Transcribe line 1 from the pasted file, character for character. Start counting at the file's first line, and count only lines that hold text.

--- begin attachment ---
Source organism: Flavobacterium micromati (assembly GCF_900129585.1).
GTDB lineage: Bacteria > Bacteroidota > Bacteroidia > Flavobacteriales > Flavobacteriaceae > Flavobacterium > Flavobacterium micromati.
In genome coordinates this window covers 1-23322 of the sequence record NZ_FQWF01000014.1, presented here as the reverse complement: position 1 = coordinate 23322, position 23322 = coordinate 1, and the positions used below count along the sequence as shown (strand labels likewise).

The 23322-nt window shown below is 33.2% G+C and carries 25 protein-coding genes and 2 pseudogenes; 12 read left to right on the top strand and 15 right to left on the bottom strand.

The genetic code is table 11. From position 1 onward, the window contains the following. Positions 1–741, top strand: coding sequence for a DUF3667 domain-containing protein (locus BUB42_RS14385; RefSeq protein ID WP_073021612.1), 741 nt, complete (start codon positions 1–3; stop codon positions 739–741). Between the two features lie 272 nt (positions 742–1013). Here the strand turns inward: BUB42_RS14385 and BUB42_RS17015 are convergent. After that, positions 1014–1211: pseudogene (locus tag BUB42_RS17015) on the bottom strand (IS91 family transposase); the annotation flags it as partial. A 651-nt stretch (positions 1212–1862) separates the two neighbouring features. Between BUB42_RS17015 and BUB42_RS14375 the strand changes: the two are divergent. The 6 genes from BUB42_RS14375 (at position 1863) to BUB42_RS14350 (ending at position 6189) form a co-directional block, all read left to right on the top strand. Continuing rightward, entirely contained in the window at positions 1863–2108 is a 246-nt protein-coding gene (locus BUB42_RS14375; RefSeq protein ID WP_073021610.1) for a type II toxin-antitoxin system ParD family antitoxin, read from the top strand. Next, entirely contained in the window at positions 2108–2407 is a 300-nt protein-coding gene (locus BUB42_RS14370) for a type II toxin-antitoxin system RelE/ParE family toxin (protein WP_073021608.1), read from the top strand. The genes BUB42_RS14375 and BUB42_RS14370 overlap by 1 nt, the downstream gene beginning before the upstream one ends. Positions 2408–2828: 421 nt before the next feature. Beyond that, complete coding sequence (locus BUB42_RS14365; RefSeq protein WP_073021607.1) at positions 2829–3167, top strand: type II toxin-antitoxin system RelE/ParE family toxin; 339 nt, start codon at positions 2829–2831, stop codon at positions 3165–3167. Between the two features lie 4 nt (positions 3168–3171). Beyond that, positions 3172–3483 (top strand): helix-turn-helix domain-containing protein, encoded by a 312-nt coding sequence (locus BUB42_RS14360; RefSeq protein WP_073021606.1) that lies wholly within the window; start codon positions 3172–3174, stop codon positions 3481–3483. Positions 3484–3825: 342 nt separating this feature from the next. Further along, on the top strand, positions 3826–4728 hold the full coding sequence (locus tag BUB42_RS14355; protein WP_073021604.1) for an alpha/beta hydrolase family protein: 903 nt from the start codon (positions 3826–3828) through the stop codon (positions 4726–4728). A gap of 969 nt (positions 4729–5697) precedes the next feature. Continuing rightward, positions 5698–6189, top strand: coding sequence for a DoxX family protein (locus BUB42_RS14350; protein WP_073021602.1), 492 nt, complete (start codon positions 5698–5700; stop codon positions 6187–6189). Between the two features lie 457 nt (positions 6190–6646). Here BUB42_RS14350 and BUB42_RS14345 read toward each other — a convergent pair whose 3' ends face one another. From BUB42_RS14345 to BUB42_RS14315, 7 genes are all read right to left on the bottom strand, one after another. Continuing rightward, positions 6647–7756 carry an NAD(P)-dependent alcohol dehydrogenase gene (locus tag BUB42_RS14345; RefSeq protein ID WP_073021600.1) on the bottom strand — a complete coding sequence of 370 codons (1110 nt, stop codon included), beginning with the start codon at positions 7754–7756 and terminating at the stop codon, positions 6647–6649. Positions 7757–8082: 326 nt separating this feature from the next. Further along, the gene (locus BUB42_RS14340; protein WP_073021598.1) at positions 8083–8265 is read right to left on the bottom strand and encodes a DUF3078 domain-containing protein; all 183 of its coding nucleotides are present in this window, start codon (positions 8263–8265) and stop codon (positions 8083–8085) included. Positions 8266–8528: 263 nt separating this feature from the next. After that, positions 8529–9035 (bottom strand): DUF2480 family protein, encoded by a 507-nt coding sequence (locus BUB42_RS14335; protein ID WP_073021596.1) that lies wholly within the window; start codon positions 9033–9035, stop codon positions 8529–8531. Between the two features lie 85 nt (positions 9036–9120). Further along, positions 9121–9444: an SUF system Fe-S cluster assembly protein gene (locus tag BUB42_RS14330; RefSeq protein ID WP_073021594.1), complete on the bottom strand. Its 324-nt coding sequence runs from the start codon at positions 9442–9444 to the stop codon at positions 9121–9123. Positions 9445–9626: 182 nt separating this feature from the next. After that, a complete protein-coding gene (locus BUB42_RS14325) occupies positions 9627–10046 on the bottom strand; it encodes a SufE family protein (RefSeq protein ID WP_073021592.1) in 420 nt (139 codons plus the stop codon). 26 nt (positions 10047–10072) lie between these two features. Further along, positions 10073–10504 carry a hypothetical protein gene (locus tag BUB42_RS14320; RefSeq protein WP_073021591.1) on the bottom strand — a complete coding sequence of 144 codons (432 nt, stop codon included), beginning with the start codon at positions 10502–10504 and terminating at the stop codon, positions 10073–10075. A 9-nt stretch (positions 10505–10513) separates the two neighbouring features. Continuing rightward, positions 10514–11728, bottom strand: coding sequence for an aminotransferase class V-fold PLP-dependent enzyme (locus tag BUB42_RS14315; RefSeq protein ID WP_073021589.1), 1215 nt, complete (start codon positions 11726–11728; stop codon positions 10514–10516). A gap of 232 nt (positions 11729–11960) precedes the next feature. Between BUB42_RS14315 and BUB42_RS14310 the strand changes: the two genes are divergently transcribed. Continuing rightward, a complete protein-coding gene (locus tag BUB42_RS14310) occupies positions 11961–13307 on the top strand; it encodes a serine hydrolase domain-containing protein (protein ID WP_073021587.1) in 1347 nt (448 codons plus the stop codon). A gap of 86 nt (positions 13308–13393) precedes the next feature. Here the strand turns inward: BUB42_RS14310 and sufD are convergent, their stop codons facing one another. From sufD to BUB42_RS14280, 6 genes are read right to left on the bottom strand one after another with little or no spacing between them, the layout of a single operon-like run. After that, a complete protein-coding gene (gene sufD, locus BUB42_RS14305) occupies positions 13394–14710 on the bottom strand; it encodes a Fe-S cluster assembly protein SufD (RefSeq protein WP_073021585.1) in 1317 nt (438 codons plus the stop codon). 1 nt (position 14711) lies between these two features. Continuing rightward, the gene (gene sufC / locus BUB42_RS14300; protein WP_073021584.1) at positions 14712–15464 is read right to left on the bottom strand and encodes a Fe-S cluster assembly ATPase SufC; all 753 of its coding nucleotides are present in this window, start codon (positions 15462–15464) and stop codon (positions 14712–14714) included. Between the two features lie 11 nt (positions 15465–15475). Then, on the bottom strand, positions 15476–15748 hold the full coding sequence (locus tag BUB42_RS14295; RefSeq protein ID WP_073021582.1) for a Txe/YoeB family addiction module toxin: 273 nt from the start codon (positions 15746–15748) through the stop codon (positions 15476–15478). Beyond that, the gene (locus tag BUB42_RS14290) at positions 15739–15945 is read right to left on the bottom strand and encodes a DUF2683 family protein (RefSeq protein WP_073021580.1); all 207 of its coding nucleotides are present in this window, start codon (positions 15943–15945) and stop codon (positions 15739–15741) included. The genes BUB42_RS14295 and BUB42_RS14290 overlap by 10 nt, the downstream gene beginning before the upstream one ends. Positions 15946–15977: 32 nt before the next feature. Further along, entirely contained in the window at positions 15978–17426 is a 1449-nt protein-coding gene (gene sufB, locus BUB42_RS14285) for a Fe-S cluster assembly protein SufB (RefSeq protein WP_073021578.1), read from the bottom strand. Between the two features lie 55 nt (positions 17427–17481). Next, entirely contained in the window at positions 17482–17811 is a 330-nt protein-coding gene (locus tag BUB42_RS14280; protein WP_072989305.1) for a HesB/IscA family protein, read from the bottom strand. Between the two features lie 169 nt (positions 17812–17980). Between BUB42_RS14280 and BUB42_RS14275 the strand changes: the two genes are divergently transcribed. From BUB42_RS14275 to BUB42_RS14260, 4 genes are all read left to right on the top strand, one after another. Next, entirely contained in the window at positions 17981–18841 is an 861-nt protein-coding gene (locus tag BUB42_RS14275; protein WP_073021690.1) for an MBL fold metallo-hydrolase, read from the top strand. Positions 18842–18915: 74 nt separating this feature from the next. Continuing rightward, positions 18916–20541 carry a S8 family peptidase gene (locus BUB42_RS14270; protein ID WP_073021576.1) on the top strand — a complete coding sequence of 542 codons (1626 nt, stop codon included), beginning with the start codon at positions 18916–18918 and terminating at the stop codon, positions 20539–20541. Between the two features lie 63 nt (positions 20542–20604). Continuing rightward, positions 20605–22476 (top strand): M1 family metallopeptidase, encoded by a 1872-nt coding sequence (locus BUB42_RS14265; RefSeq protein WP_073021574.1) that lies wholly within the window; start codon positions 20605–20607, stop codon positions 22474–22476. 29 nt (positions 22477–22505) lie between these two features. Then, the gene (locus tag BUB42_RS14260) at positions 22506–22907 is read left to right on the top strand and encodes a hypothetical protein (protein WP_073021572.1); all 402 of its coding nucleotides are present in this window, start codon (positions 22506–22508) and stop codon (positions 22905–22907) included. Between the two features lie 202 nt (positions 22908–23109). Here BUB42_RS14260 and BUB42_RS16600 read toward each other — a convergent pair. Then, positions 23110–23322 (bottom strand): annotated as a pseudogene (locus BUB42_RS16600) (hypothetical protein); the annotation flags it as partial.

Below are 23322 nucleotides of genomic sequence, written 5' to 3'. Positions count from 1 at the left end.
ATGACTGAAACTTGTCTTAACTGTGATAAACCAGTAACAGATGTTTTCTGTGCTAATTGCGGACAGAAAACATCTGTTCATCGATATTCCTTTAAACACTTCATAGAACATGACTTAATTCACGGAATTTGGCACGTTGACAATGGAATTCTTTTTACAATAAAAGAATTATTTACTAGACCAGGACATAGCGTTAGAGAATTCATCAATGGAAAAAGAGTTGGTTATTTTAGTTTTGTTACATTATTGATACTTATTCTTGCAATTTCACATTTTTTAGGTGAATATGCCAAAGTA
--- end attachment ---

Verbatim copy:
Source organism: Flavobacterium micromati (assembly GCF_900129585.1).